IDEAS home Printed from https://ideas.repec.org/a/eee/jmacro/v31y2009i4p582-590.html
   My bibliography  Save this article

A politico-economic analysis of the European Union's R&D policy

Author

Listed:
  • Chu, Angus C.

Abstract

This paper develops an open-economy growth model to analyze the growth and welfare effects of the European Union's R&D policy. In the case of independent countries, each national government chooses the level of government-funded research non-cooperatively and fails to internalize the spillover effects across countries. Consequently, government-funded research is underprovided. In an economic union, the central government budget causes the common-pool problem and leads to an overprovision of government-funded research. Within this framework, we find that although an economic union dominates independent countries in economic growth, the welfare domination is ambiguous. In particular, there is a critical degree of cross-country spillover above (below) which an economic union dominates (is dominated by) independent countries in social welfare.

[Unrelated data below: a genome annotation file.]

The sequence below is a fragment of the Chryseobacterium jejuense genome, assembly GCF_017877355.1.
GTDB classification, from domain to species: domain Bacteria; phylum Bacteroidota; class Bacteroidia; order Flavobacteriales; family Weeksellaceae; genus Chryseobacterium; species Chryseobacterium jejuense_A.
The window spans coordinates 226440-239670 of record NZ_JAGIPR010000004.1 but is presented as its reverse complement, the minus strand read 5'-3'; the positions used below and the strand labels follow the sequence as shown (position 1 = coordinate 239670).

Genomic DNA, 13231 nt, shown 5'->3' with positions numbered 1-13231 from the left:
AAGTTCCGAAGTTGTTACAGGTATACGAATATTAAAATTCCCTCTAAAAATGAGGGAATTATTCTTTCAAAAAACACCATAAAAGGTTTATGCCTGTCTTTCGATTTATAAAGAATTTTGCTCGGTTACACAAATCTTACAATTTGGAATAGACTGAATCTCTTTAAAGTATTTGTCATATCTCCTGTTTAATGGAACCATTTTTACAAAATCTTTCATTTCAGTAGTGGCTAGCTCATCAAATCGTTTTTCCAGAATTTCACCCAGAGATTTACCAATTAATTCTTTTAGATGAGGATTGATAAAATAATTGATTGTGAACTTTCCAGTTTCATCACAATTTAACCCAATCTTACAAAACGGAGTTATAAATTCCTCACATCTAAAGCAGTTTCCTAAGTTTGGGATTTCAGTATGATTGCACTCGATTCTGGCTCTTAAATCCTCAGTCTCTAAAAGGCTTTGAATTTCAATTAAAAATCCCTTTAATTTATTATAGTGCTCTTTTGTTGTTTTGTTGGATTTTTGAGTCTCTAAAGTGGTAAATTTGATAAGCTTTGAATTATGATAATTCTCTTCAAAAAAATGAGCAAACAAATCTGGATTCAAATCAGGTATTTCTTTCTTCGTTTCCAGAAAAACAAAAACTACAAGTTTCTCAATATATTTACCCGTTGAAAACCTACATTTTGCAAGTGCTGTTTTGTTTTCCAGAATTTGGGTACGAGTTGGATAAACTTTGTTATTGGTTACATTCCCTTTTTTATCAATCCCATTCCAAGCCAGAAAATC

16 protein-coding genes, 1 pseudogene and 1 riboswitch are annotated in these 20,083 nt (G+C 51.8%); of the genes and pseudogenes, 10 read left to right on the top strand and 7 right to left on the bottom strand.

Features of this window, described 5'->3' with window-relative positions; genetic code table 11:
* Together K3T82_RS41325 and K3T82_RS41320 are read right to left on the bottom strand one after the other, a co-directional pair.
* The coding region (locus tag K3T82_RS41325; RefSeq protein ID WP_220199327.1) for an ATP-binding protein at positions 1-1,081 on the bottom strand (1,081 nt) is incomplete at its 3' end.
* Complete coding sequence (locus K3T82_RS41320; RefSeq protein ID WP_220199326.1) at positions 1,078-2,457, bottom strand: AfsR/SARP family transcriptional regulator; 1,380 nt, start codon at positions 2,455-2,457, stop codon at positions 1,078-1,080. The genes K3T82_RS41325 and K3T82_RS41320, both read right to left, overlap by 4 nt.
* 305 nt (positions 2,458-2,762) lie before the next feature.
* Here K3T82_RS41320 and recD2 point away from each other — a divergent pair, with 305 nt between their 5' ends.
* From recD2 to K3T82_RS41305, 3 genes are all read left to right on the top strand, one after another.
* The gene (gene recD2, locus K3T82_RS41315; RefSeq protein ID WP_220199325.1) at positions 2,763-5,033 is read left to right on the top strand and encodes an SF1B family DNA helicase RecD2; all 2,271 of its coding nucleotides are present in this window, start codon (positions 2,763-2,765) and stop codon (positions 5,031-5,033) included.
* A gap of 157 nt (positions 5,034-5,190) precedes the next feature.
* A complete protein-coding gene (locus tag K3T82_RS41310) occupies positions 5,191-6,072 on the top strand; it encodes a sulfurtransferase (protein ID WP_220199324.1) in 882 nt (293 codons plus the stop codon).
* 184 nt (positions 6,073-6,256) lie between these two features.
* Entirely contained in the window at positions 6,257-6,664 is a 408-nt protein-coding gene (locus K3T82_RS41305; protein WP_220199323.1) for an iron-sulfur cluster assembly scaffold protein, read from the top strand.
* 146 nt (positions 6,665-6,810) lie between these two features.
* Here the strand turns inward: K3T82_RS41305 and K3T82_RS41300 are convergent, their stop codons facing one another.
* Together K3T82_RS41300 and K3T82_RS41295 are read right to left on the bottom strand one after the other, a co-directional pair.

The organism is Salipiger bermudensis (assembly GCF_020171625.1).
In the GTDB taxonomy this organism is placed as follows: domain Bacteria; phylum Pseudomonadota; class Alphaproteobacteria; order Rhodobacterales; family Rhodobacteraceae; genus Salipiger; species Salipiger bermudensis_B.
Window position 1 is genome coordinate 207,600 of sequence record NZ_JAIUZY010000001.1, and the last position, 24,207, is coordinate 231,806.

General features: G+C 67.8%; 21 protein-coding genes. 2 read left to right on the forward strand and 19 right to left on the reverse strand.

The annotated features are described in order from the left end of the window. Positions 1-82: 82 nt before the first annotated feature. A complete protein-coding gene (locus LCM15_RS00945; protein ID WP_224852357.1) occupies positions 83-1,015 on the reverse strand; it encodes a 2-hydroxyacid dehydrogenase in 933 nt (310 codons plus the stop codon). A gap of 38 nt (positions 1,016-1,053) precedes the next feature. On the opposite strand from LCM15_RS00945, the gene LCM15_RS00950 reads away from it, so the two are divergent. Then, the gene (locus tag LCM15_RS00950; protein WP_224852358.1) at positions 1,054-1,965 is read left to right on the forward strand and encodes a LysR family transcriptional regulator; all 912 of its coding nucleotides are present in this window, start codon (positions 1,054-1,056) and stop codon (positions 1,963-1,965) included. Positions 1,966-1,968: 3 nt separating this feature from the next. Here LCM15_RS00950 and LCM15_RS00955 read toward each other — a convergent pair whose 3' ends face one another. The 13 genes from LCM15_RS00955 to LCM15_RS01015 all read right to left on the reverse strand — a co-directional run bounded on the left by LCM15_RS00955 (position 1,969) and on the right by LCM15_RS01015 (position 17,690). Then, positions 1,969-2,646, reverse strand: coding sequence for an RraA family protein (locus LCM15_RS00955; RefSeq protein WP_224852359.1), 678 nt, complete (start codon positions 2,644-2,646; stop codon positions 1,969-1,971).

Suggested Citation

  • Chu, Angus C., 2009. "A politico-economic analysis of the European Union's R&D policy," Journal of Macroeconomics, Elsevier, vol. 31(4), pages 582-590, December.
  • Handle: RePEc:eee:jmacro:v:31:y:2009:i:4:p:582-590
    as

    Download full text from publisher

    File URL: http://www.sciencedirect.com/science/article/pii/S0164-0704(09)00004-4
    Download Restriction: Full text for ScienceDirect subscribers only

    As the access to this document is restricted, you may want to look for a different version below or search for a different version of it.

    Other versions of this item:

    References listed on IDEAS

    as
    1. Persson, Torsten & Tabellini, Guido, 1994. "Does centralization increase the size of government?," European Economic Review, Elsevier, vol. 38(3-4), pages 765-773, April.
    2. Aghion, Philippe & Howitt, Peter, 1992. "A Model of Growth through Creative Destruction," Econometrica, Econometric Society, vol. 60(2), pages 323-351, March.
    3. Karp, Larry & Lee, In Ho, 2003. "Time-consistent policies," Journal of Economic Theory, Elsevier, vol. 112(2), pages 353-364, October.